The song is almost its own rock opera: melodramatic, glamorous and evocative with its use of repetition and layered vocals, and massive tonal shifts between chorus and verse. Every time “Happy Birthday Kid” threatens to slip into novelty song territory, a new detail in the production or arrangement or vocal performance pulls it back. It is a great song, a weirdly genius kind of song, that’s playful and almost ominous, particularly as the synthesizers kick in and Hughes spits out the chorus “At least we had some kicks,” savouring “kicks” every time.
“I think it’s the bitterness coming out,” Hughes says, considering the word ominous. “Bitterness with a menace. There’s a certain menace there, you’re right, but I’m not a violent person. So there was no threat of violence, but there was definitely a, ‘Hey, OK. Pissed me off with this, babe. I’m gonna let you know about it.'” Hughes laughs.
After the release of Geoff Hughes, the label funded a second set of demos and Hughes, Morency and Péloquin got to work. Then the economy tanked.
“There was a big recession and Warner got rid of all their artists except Daniel Lanois, they kept him,” Hughes recalls. “He was a big star in Quebec, they had to keep him and everybody else including Geoff Hughes was let go … I’ve still got the masters of the demos. There’s some good stuff there. Unfortunately, there was nothing that stuck out, nothing as good as ‘Happy Birthday Kid.'”
New wave hadn’t hit Canada yet, it came just after me, but I would never say I’m ahead of my time.
– Geoff Hughes
Hughes kept writing songs and even wrote for other artists, but he also began working in A&R for his manager, Paul Levesque [the man who “discovered” Céline Dion and introduced her to Reneé Angelil]. Levesque had his own artist management company and also owned his own label, Artiste Records. Hughes even spent a year travelling Quebec digging up demos in basements and penthouse apartments alike for a heavy metal compilation album, Moose Molten Metal. He recorded new demos with his new band, but when his mother-in-law was diagnosed with breast cancer, Hughes stepped in to help run her company.
“Towards the end of the ’80s, I stopped working in bars and bands and nightclubs and touring and demos and the whole thing,” Hughes says. “I got out of the music scene as much as one can. My daughter was born and it was tough coming in at three in the morning, and partying of course, always partying…. And I didn’t do any more music after that.”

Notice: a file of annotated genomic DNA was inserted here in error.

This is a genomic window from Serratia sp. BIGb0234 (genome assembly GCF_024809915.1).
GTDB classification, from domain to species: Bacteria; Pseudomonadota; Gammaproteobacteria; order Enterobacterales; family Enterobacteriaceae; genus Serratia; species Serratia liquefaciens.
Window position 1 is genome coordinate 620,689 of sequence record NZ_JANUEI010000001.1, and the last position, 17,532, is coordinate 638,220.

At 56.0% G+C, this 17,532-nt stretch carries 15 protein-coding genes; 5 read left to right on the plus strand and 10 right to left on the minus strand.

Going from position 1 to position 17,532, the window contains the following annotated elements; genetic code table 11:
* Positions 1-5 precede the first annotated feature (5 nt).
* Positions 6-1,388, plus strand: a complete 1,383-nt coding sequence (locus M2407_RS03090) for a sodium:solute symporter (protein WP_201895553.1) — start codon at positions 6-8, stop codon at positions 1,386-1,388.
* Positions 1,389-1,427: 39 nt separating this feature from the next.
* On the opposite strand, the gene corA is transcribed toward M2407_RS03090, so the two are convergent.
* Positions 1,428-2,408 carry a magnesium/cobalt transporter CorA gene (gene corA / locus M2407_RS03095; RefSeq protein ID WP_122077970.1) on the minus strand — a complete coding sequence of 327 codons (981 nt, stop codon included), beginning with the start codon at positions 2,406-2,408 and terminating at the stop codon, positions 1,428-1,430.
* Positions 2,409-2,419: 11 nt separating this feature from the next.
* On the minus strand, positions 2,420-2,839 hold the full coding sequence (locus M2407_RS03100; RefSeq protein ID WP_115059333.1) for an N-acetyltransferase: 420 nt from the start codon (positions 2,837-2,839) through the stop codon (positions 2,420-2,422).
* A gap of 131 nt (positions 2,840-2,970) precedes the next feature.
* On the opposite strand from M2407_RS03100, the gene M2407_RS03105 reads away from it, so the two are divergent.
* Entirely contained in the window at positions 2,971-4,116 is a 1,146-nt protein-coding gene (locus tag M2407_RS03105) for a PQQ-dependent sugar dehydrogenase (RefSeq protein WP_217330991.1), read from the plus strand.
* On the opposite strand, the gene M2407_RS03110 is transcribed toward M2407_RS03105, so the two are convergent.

At least not professionally, Hughes clarifies, though he’s continued to play with his friends and local folks. “We’d do Christmas parties,” he says. “I love performing and I still like to keep my voice in shape.”
In the 2000s, Hughes began getting heavily involved in classical music, jazz and choirs.
“I love classical music and jazz,” Hughes says. “Of course, one does at my age, one drifts into that. I still love the heavier electric guitar though, it still taunts me and I love it.” Before the pandemic, he did a few shows with a local choir and realized he’s moved well past “best boy soprano” and is no longer a tenor but a baritone.
But when Hughes stepped away from rock ‘n’ roll, he truly left it behind. He didn’t want people contacting him and asking him questions about what happened or if another record was coming or what was next. Growing up, his three kids knew almost nothing of their dad’s brief brush with fame, he says, or his role in Canadian music history.
The full album isn’t streaming anywhere, not even on YouTube as of this writing, though a couple tracks (including “Happy Birthday Kid,” of course) have been uploaded. But with the recent passing of Chuck Gray and the resurfacing of the masters, there’s a possibility that could change. Morency sees some possibility, and Péloquin is intrigued about the idea of reconnecting with Hughes again. Scour the comments or search for Geoff Hughes and people are still talking about “Happy Birthday Kid” and wondering where he went.
Hughes marvels for a moment that 2021 marks the 40th anniversary of his debut. He’s still not eager to be in the public eye, and he’s reluctant to afford the record, or himself, too much credit, but he does think Geoff Hughes was probably the first new wave album in Canada. And maybe Canada really wasn’t quite ready for him yet.
“New wave hadn’t hit Canada yet, it came just after me, but I would never say I’m ahead of my time, never,” Hughes laughs. [He’s close. The Pointed Sticks’ Perfect Youth came out via a small label in 1980 and is considered to be among the first new wave/punk/power pop records in Canada.] Hughes stopped writing songs about four or five years ago, and his kids know about his rock star past. His oldest son is 28 years old and plays music himself, and they used to jam a bit but the pandemic kind of put a stop to that.
“But it’s always there, the music will always be there,” Hughes says. “I’m not worried about that. And I have no regrets about any phases in my career jumping and changing and ending, you know, nothing. No regrets … I’ve been very lucky. Super lucky.”